“That is limiting something that we’re using as a true safety net, but it’s well below the cost,” he said. “That’s how important it is to our family operation to not have those kinds of harmful things happen to insurance, because I don’t think they’re justifiable.”
Republican Rep. Brad Finstad of Minnesota asked Haag what he sees as the biggest challenge facing a corn grower right now.
“We have a lot of opposition that want to take a lot of the tools out of our toolbox,” Haag said. “Taking tools away from us would be our biggest hindrance.”
Fighting trade barriers
Industry representatives also spoke to the need to better insulate domestic producers from harmful market manipulation occurring abroad.
Satterfield said that India, for example, has subsidized 90% of the cost of the rice production supply chain, and has flooded markets that U.S.-based exporters used to dominate.
“This is only one example of many predatory trade practices used by foreign competitors,” he said. “We continue to call for the U.S. to address these blatant WTO violations by India and others.”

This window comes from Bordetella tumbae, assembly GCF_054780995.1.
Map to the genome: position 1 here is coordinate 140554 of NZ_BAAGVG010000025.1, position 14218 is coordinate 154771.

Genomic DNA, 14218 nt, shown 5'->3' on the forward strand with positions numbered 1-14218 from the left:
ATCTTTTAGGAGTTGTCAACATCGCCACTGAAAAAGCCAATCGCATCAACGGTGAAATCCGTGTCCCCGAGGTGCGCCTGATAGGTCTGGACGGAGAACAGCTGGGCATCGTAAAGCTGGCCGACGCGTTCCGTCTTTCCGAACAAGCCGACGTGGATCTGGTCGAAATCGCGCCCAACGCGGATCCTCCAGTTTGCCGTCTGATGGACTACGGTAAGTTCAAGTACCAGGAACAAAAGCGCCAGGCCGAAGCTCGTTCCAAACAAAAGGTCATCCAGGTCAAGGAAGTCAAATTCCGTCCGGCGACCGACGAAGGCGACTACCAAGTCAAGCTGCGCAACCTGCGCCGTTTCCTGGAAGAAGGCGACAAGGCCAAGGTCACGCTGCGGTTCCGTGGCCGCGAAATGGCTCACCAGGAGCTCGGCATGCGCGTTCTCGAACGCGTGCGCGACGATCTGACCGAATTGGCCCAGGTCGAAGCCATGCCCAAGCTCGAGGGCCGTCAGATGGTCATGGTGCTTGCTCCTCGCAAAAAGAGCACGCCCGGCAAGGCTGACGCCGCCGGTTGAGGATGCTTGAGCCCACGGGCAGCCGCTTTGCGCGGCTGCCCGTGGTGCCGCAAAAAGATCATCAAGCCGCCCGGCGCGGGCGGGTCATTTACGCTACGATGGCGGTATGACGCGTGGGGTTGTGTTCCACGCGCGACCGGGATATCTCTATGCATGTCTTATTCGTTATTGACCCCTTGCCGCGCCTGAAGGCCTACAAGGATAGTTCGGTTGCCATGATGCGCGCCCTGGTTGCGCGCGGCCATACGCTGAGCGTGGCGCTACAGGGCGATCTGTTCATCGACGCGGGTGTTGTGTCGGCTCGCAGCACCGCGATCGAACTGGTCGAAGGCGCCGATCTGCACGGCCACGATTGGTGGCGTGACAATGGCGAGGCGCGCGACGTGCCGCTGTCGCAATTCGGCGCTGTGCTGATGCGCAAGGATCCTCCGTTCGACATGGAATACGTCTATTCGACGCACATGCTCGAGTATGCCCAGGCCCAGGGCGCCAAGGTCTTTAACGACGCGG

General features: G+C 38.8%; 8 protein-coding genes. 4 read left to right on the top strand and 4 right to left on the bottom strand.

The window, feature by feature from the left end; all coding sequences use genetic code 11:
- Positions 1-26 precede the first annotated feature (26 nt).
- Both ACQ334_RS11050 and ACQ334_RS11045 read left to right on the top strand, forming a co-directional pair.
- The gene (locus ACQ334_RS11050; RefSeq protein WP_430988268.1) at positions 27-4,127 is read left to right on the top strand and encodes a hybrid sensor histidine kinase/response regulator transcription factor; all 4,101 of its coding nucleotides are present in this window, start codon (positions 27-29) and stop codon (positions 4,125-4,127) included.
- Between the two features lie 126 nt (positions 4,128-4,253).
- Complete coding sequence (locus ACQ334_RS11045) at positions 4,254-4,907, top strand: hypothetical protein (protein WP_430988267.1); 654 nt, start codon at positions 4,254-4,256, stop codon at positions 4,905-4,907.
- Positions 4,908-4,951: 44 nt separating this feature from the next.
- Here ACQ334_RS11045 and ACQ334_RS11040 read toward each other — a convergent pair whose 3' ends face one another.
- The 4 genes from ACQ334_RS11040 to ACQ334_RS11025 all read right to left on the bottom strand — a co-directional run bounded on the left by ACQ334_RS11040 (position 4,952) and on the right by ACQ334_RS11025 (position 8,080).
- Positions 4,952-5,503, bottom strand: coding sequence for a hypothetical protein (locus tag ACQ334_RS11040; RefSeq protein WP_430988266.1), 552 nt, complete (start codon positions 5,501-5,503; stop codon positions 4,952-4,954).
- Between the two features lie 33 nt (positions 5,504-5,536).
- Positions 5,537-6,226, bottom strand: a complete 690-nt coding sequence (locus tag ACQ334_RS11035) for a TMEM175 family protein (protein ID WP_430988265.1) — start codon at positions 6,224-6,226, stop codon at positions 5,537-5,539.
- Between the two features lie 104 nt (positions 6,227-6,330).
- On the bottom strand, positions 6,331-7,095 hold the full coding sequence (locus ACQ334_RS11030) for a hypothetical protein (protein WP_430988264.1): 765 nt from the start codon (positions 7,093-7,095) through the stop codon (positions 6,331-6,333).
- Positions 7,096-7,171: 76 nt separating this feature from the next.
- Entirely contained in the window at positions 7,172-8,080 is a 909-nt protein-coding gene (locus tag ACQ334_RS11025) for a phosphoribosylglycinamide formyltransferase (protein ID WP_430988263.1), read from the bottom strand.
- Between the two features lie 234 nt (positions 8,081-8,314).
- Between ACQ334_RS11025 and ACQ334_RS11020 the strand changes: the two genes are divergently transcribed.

Republican Rep. Rick Crawford of Arkansas asked how rice and wheat market manipulation practices by India are affecting producers on the ground.
“We are growing a great product, but they are getting the rice so much cheaper because of the over-subsidization of fertilizer and everything down the line from India,” Satterfield said. “It’s a very unlevel playing field for us for sure.”
Flansburg suggested a renewed focus on free trade agreements to legislators, in light of an ongoing agricultural tariff battle with India. He described the impacts as “disastrous” for domestic chickpea growers, who saw returns decrease from 40 cents per pound to 13 cents per pound, which did not cover the cost of production.
“I feel we as American farmers can compete with anybody in the world, and deliver a superior product,” he said. “So having those trade agreements in place, and free trade, we’re all for it.”